# The Method of Auxiliary Coordinates

The authors introduce the *Method of Auxiliary Coordinates* (MAC), a method for training nested systems such as deep neural networks. With this method, layers are trained independently, with a coordination constraint. Like with Expectation-Maximization, there is two alternating steps:

- M step: minimize (train) layers
- C step: coordinate layers

This method can replace backpropagation. It has many advantages:

- Can work with nondifferentiable or discrete layers
- Embarrassingly parallel
- Proven to converge
- Reuses existing algorithms from shallow models

# Formulation

Here, we will compare formulations in a regression setting, but we could also do it for classification.

## The Nested Objective Function

We can write the usual nested training approach as follows:

The way we solve this problem is using backpropagation.

## The MAC

An auxiliary variable **z** is introduced per data point and per hidden unit.

We optimize the output of the system to match the target value **y**, subject to the constraint that each auxiliary variable match the output of the preceding layer. One way to solve this constrained optimization problem is using Quadratic-Penalty Optimization:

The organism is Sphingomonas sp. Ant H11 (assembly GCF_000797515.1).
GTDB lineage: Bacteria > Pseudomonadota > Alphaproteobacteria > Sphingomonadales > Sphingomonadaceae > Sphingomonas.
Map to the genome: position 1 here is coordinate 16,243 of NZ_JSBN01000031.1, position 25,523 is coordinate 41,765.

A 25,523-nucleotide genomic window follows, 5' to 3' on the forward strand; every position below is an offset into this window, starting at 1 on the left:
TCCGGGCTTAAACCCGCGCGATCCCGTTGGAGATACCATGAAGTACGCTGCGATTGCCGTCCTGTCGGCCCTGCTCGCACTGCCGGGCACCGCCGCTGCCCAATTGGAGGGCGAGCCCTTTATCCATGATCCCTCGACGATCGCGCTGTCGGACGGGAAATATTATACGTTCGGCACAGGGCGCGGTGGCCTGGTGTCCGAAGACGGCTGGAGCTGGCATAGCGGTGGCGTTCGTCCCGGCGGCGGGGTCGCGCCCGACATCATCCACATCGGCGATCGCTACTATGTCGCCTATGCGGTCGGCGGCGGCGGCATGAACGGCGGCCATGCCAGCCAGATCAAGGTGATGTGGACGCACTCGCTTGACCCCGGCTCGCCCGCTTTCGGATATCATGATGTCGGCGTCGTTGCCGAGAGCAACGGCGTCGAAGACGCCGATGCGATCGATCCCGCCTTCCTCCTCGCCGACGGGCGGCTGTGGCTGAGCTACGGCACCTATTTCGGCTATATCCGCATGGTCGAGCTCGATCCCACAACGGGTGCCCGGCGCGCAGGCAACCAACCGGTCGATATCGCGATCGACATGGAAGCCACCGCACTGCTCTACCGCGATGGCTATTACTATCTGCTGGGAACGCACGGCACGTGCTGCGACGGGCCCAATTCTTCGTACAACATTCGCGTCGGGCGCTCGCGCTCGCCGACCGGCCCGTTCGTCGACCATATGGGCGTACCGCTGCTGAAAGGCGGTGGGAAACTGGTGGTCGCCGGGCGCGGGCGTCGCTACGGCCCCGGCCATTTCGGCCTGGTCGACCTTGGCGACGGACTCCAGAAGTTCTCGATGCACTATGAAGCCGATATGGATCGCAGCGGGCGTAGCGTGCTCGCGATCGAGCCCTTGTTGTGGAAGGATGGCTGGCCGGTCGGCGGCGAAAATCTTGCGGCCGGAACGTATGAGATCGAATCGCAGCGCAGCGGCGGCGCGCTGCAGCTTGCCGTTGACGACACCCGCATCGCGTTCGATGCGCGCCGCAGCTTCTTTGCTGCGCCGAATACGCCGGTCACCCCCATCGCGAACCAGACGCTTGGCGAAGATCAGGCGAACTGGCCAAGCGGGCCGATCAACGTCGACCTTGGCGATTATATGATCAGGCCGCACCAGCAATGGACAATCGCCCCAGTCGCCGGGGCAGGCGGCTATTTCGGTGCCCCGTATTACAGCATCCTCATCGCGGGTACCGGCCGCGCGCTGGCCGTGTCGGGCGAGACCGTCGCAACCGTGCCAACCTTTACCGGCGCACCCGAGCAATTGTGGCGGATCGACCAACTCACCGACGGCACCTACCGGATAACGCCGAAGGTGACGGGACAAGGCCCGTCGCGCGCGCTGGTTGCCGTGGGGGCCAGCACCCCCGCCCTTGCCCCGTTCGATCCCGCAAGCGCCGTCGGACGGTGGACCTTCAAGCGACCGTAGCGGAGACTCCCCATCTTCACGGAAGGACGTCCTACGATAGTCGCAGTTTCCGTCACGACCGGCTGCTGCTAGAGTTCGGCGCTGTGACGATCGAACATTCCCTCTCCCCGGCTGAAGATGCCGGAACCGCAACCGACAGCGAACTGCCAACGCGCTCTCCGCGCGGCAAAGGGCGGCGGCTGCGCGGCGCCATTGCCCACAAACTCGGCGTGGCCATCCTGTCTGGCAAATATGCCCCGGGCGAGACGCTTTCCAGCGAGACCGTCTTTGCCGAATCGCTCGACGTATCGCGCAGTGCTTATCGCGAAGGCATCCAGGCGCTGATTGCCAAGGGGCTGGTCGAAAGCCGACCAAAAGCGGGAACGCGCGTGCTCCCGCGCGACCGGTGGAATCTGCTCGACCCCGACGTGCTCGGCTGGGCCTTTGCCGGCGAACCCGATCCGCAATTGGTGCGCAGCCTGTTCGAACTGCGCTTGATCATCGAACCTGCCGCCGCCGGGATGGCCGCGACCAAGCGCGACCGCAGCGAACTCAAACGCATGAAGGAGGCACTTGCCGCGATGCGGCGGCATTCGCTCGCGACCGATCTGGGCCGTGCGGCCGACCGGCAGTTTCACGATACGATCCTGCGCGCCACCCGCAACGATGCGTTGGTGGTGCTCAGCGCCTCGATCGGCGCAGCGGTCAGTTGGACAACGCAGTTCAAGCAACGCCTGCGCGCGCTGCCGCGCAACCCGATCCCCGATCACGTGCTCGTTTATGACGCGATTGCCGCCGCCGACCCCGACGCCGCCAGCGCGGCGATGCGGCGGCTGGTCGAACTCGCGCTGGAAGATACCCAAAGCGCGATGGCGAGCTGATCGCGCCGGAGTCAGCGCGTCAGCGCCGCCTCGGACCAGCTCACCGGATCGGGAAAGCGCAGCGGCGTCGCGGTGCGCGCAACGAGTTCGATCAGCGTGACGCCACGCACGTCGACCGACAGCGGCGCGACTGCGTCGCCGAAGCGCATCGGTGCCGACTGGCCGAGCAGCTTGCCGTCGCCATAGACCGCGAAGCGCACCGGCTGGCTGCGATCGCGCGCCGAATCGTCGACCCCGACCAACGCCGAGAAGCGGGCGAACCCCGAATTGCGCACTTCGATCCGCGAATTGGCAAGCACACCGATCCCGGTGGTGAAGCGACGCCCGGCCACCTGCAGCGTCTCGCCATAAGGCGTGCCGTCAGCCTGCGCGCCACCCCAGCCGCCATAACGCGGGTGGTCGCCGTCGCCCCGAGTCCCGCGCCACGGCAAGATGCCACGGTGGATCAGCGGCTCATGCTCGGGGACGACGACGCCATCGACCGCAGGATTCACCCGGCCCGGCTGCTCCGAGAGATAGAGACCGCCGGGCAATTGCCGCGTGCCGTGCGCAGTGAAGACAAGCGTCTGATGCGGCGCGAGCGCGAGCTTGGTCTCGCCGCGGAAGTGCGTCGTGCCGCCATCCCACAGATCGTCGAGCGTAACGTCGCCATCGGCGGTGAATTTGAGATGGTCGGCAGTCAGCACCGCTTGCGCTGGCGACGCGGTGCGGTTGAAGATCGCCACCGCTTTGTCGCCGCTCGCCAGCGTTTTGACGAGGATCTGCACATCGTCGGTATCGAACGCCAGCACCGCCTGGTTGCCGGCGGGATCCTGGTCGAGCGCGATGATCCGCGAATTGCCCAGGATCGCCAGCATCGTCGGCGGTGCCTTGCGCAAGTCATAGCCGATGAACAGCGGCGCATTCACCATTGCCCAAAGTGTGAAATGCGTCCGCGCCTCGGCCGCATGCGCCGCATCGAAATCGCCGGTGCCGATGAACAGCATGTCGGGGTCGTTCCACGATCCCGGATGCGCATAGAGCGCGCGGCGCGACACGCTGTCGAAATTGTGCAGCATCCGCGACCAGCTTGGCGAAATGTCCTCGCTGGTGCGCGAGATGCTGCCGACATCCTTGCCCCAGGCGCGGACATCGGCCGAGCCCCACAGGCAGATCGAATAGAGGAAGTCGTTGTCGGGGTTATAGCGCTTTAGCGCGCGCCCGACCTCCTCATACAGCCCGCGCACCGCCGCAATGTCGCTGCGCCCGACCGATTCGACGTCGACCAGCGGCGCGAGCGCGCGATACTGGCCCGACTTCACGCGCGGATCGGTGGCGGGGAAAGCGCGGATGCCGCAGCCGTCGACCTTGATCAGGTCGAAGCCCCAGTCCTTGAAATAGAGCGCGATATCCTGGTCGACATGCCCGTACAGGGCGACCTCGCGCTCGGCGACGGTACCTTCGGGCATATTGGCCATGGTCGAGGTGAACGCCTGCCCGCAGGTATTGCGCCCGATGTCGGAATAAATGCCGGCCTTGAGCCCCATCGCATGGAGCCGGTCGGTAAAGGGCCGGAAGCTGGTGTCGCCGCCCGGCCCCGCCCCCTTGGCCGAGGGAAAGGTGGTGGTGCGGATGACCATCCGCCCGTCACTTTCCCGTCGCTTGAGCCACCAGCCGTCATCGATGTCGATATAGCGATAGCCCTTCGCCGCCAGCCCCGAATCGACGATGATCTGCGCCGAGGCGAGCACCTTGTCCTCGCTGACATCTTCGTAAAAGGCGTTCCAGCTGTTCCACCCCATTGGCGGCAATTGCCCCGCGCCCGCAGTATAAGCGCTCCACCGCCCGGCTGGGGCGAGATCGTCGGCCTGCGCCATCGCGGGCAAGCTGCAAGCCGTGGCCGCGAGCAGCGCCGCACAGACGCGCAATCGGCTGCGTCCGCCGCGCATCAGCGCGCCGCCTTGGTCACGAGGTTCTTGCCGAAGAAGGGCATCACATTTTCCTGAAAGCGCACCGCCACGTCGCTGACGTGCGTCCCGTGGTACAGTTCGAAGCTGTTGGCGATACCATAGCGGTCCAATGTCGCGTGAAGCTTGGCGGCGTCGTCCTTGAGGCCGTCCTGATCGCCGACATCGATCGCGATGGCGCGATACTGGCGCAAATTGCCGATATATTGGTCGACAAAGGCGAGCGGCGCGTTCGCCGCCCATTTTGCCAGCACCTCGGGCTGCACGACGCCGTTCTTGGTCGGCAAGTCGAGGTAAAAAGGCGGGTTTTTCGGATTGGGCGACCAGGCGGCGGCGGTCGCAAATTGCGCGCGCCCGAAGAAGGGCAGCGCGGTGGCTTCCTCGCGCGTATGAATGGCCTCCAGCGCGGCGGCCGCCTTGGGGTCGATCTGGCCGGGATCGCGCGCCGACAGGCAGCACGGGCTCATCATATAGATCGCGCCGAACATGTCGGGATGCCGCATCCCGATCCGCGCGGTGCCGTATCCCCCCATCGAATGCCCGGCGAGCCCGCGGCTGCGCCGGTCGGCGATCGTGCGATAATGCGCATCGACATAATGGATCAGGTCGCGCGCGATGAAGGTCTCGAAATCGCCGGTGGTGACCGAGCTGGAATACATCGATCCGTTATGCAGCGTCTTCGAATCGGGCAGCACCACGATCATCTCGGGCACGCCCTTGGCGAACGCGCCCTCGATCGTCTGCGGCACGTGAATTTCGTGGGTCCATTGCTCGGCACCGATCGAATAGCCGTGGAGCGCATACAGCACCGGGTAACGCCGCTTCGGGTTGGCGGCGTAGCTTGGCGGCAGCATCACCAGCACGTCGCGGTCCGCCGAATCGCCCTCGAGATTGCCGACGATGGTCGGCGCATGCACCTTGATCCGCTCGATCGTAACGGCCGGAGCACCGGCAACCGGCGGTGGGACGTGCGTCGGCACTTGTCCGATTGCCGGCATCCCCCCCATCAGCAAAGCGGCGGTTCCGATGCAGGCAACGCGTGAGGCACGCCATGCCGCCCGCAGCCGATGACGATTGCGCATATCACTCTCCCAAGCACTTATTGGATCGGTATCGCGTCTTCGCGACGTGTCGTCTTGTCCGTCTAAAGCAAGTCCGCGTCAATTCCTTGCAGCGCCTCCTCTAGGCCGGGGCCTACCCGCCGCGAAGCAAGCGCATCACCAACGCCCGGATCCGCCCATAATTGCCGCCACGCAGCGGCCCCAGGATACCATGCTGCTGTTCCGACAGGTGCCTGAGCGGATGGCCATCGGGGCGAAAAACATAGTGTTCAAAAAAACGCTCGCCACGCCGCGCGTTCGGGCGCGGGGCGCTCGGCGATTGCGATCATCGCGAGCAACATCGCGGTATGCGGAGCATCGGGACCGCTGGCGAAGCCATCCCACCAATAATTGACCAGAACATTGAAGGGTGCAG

The Alternating Direction Method of Multipliers (ADMM) can also be used and is expected to perform better by the authors.

# Architecture search

MAC is well adapted for model selection. For neural networks, model selection is a discrete optimization problem where we optimize the number of neurons in each layer. MAC has inspired the paper *“Learning-Compression” Algorithms for Neural Net Pruning*, also from Miguel Carreira-Perpinan. In this paper, the architecture is a set of auxiliary variables, a kind of *mask* that is constrained to **respect a budget**. The layer weights independently learn to accomplish the task but are constrained to respect the mask. (Review of this paper available soon.)